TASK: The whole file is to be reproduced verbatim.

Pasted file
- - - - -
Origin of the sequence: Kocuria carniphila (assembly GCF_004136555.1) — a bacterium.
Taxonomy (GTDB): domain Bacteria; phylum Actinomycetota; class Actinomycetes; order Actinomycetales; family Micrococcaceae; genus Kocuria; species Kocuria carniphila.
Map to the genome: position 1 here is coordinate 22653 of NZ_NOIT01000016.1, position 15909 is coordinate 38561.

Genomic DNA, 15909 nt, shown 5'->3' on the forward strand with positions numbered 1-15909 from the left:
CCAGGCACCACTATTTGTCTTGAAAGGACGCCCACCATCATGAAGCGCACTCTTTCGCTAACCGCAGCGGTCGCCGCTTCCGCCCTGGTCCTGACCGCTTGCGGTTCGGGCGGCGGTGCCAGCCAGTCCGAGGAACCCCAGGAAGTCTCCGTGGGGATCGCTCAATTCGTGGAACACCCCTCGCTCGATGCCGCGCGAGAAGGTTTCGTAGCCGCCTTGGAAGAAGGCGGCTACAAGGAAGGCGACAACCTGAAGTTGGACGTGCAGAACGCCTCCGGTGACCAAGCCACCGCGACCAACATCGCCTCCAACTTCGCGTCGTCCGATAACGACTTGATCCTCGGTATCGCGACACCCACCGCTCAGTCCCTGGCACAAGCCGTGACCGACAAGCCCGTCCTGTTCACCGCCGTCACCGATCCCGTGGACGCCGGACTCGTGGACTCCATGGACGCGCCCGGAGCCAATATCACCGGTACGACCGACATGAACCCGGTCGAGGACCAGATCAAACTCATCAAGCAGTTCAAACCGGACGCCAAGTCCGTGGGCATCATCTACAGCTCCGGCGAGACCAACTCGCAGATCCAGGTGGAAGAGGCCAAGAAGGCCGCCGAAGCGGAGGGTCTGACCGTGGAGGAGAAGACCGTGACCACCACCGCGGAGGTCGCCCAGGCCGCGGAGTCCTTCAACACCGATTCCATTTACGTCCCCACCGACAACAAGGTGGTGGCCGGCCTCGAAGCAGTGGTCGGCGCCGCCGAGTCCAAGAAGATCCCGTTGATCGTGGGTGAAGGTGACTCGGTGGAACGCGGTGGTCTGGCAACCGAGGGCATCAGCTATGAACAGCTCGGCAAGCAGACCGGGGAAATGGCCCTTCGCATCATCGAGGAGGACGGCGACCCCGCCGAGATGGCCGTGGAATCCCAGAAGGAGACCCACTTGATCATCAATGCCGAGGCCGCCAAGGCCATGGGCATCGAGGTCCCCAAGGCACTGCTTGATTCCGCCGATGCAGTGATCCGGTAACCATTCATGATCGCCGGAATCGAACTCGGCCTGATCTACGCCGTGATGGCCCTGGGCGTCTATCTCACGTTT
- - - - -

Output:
Origin of the sequence: Kocuria carniphila (assembly GCF_004136555.1) — a bacterium.
Taxonomy (GTDB): domain Bacteria; phylum Actinomycetota; class Actinomycetes; order Actinomycetales; family Micrococcaceae; genus Kocuria; species Kocuria carniphila.
Map to the genome: position 1 here is coordinate 22653 of NZ_NOIT01000016.1, position 15909 is coordinate 38561.

Genomic DNA, 15909 nt, shown 5'->3' on the forward strand with positions numbered 1-15909 from the left:
CCAGGCACCACTATTTGTCTTGAAAGGACGCCCACCATCATGAAGCGCACTCTTTCGCTAACCGCAGCGGTCGCCGCTTCCGCCCTGGTCCTGACCGCTTGCGGTTCGGGCGGCGGTGCCAGCCAGTCCGAGGAACCCCAGGAAGTCTCCGTGGGGATCGCTCAATTCGTGGAACACCCCTCGCTCGATGCCGCGCGAGAAGGTTTCGTAGCCGCCTTGGAAGAAGGCGGCTACAAGGAAGGCGACAACCTGAAGTTGGACGTGCAGAACGCCTCCGGTGACCAAGCCACCGCGACCAACATCGCCTCCAACTTCGCGTCGTCCGATAACGACTTGATCCTCGGTATCGCGACACCCACCGCTCAGTCCCTGGCACAAGCCGTGACCGACAAGCCCGTCCTGTTCACCGCCGTCACCGATCCCGTGGACGCCGGACTCGTGGACTCCATGGACGCGCCCGGAGCCAATATCACCGGTACGACCGACATGAACCCGGTCGAGGACCAGATCAAACTCATCAAGCAGTTCAAACCGGACGCCAAGTCCGTGGGCATCATCTACAGCTCCGGCGAGACCAACTCGCAGATCCAGGTGGAAGAGGCCAAGAAGGCCGCCGAAGCGGAGGGTCTGACCGTGGAGGAGAAGACCGTGACCACCACCGCGGAGGTCGCCCAGGCCGCGGAGTCCTTCAACACCGATTCCATTTACGTCCCCACCGACAACAAGGTGGTGGCCGGCCTCGAAGCAGTGGTCGGCGCCGCCGAGTCCAAGAAGATCCCGTTGATCGTGGGTGAAGGTGACTCGGTGGAACGCGGTGGTCTGGCAACCGAGGGCATCAGCTATGAACAGCTCGGCAAGCAGACCGGGGAAATGGCCCTTCGCATCATCGAGGAGGACGGCGACCCCGCCGAGATGGCCGTGGAATCCCAGAAGGAGACCCACTTGATCATCAATGCCGAGGCCGCCAAGGCCATGGGCATCGAGGTCCCCAAGGCACTGCTTGATTCCGCCGATGCAGTGATCCGGTAACCATTCATGATCGCCGGAATCGAACTCGGCCTGATCTACGCCGTGATGGCCCTGGGCGTCTATCTCACGTTT